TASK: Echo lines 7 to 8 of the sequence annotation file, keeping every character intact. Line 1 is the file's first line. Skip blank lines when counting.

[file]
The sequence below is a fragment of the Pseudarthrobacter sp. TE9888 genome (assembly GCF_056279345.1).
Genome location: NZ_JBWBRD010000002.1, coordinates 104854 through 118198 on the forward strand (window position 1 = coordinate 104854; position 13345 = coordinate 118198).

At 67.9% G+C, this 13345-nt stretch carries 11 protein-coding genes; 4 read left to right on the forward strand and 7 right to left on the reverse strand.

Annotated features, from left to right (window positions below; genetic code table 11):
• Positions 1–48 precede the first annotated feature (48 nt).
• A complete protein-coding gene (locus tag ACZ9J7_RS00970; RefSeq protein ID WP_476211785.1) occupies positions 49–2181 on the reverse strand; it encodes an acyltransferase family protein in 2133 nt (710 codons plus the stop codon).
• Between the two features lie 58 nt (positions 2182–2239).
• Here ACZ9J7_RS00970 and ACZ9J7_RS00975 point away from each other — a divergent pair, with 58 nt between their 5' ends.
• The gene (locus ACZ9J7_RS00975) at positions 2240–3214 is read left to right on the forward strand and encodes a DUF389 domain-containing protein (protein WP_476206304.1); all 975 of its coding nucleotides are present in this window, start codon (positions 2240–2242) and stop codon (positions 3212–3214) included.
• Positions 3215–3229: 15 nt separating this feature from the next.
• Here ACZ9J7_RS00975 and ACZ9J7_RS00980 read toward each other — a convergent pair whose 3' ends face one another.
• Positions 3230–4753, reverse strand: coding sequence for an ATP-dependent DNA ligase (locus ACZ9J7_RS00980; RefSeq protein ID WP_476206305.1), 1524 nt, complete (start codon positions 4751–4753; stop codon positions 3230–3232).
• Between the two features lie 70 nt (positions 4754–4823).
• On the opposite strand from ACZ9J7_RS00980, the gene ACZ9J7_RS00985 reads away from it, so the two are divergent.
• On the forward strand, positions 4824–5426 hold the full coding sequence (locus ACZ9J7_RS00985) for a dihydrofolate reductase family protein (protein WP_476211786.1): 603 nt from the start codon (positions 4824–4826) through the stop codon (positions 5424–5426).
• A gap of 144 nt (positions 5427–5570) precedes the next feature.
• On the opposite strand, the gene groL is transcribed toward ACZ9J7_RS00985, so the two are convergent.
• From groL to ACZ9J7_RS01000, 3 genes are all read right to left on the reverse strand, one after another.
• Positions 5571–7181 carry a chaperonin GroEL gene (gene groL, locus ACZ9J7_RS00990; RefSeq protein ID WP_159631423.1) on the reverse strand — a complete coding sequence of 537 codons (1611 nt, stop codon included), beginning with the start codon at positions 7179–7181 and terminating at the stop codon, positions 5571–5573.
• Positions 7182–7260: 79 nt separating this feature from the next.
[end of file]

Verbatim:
• Between the two features lie 58 nt (positions 2182–2239).
• Here ACZ9J7_RS00970 and ACZ9J7_RS00975 point away from each other — a divergent pair, with 58 nt between their 5' ends.